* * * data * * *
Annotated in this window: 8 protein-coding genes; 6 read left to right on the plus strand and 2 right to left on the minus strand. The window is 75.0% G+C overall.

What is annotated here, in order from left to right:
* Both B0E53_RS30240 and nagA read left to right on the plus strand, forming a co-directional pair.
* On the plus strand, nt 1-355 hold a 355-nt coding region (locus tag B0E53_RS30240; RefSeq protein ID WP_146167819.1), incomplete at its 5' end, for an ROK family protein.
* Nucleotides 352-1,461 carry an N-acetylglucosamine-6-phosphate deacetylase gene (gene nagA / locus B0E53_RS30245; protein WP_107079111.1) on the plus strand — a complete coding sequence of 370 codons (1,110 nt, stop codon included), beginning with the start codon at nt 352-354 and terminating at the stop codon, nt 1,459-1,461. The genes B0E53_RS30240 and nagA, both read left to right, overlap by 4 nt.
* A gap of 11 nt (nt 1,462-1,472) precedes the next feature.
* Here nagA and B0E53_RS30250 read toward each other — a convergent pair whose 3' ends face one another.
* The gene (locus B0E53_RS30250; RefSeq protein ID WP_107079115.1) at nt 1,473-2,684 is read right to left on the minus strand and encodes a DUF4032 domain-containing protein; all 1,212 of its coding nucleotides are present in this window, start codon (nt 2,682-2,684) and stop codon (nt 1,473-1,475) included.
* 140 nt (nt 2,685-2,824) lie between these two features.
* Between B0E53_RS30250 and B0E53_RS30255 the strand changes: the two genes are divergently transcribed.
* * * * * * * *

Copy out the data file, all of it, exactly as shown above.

Annotated in this window: 8 protein-coding genes; 6 read left to right on the plus strand and 2 right to left on the minus strand. The window is 75.0% G+C overall.

What is annotated here, in order from left to right:
* Both B0E53_RS30240 and nagA read left to right on the plus strand, forming a co-directional pair.
* On the plus strand, nt 1-355 hold a 355-nt coding region (locus tag B0E53_RS30240; RefSeq protein ID WP_146167819.1), incomplete at its 5' end, for an ROK family protein.
* Nucleotides 352-1,461 carry an N-acetylglucosamine-6-phosphate deacetylase gene (gene nagA / locus B0E53_RS30245; protein WP_107079111.1) on the plus strand — a complete coding sequence of 370 codons (1,110 nt, stop codon included), beginning with the start codon at nt 352-354 and terminating at the stop codon, nt 1,459-1,461. The genes B0E53_RS30240 and nagA, both read left to right, overlap by 4 nt.
* A gap of 11 nt (nt 1,462-1,472) precedes the next feature.
* Here nagA and B0E53_RS30250 read toward each other — a convergent pair whose 3' ends face one another.
* The gene (locus B0E53_RS30250; RefSeq protein ID WP_107079115.1) at nt 1,473-2,684 is read right to left on the minus strand and encodes a DUF4032 domain-containing protein; all 1,212 of its coding nucleotides are present in this window, start codon (nt 2,682-2,684) and stop codon (nt 1,473-1,475) included.
* 140 nt (nt 2,685-2,824) lie between these two features.
* Between B0E53_RS30250 and B0E53_RS30255 the strand changes: the two genes are divergently transcribed.